TITLE: Local Boys Succeed in Gaming Industry
AUTHOR: Eugene Wallingford
DATE: October 22, 2009 4:00 PM
I went last night to see a talk by Aaron Schurman,
co-founder and CEO of
Phantom is a homegrown local company that makes
video games. The talk told the story of their
latest and most ambitious release,
Darkest of Days,
a first-person shooter game built around historic
narratives and a time-travel hook.
Phantom got its start with casino games. They started
from scratch, with no training in software development.
Part of the team did have background in graphic design,
which gave them a foundation to build on. In the last
decade, they have became serious players in the market,
with several top-selling titles.
I'm am not a "computer gamer" and rarely ever play the
sort of games that are so popular with students these
days. But as a computer scientists, I am interested
in them as programs. Nearly every game these days
requires artificial intelligence, both to play the
game and, in character-based games, to provide
realistic agents in the simulated world. My background
in AI made me a natural local resource to the company
when they were getting started. As a result, I have
had the good fortune to be a long-time friend of the
Aaron's talk was like the game; it had something for
almost everyone: history, creative writing, art,
animation, media studies, and computer science. The
CS is not just AI, of course. A game at this level
of scale is a serious piece of software. The
developers faced a number of computational constraints
in filling a screen with a large number of realistic
humans and while maintaining the frame rate required
for an acceptable video experience. There were also
software development challenges, such as building for
multiple platforms in sync and working with contractors
distributed across the globe. There is a lot to be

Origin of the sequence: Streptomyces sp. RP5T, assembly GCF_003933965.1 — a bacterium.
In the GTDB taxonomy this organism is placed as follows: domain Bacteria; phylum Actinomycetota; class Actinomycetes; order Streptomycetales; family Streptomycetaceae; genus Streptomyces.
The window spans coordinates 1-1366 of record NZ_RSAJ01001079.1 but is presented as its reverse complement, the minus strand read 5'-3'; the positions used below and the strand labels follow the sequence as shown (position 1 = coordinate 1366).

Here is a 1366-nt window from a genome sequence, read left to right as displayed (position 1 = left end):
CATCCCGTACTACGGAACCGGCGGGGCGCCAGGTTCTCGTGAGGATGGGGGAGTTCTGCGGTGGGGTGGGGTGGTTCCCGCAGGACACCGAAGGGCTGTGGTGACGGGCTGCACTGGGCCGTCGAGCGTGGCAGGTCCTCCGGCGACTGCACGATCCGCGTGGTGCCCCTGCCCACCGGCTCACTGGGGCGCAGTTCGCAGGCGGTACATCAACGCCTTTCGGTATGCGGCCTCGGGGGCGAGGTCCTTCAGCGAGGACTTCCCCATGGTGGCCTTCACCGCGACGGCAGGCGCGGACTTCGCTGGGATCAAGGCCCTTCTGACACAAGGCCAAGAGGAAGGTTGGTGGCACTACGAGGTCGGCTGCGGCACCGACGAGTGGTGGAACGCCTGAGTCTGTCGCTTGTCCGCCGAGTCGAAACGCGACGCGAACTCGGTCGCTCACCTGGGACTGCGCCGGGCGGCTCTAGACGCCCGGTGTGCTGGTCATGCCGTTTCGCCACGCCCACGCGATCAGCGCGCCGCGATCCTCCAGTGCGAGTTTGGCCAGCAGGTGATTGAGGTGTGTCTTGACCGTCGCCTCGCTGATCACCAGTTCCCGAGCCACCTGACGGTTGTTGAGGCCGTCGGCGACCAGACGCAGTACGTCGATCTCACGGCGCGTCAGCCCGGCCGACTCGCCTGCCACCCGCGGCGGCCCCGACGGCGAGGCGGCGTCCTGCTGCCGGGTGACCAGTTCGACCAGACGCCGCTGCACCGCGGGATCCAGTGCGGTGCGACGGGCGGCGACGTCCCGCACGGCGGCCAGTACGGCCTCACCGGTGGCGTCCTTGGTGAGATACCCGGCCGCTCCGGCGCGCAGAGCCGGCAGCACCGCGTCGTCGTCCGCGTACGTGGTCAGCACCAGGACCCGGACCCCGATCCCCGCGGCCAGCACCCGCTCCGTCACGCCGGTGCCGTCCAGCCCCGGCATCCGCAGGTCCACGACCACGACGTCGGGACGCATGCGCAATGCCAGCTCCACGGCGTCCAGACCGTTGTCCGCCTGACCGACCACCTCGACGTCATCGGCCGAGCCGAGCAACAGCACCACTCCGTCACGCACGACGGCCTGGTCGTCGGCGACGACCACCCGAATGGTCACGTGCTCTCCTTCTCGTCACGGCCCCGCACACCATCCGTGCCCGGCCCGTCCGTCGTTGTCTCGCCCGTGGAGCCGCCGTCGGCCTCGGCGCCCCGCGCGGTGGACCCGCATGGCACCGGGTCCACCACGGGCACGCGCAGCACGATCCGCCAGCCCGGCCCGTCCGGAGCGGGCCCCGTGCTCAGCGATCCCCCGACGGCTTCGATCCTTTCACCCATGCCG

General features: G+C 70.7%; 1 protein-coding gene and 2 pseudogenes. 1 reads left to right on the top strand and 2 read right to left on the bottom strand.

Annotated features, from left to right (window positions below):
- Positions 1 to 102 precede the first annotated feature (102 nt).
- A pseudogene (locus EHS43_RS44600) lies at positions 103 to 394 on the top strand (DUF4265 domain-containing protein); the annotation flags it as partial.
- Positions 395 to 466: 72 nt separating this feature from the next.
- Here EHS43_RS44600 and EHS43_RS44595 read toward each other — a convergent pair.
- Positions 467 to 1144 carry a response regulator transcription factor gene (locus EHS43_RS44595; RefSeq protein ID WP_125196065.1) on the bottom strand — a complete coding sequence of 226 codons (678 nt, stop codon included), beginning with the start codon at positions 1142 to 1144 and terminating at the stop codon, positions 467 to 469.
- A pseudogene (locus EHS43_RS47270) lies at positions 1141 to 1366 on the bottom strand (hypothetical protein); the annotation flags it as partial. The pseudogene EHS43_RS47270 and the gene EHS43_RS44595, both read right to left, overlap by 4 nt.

learned by conducting a retrospective of this project.
Aaron spoke a lot about the challenges they faced.
His response was the sort you expect from people who
succeed: Don't be dismayed. Do you think
you are too small or too poor to compete with the big
boys? Don't be dismayed. You can find a way, even
if it means rolling your own gaming engine because
the commercial alternatives are too expensive. Don't
know how to do something? Don't be dismayed. You
simply don't know yet. Work hard to learn.
Everyone can do that.
The practical side of me is glad that we are so close
to a company like this and have connections. We've
recently begun exploring ways to place our students
at Phantom EFX for internships. I love the idea of
running an iPhone development class to port some of
the company's games to that market. This is a great
opportunity for the students, but also for professors!
The dreamer in me was inspired by this talk. I am
always impressed when I meet people, especially
former students, who have a vision to build something
big. This sort of person accepts risks and works hard.
The return on that investment can be huge, both monetarily
and spiritually. I hope more of our students take stories
like this to heart and realize that
offers an alternative career path when they have ideas
and are willing to put their their work hours toward
something that they really care about.
At its bottom, this is the story of small-town Iowa
guys staying in small-town Iowa and building a new tech
company. Now they have Hollywood producers knocking on
their doors, bidding to option their script and concept
for a major motion picture. Not a bad way to make a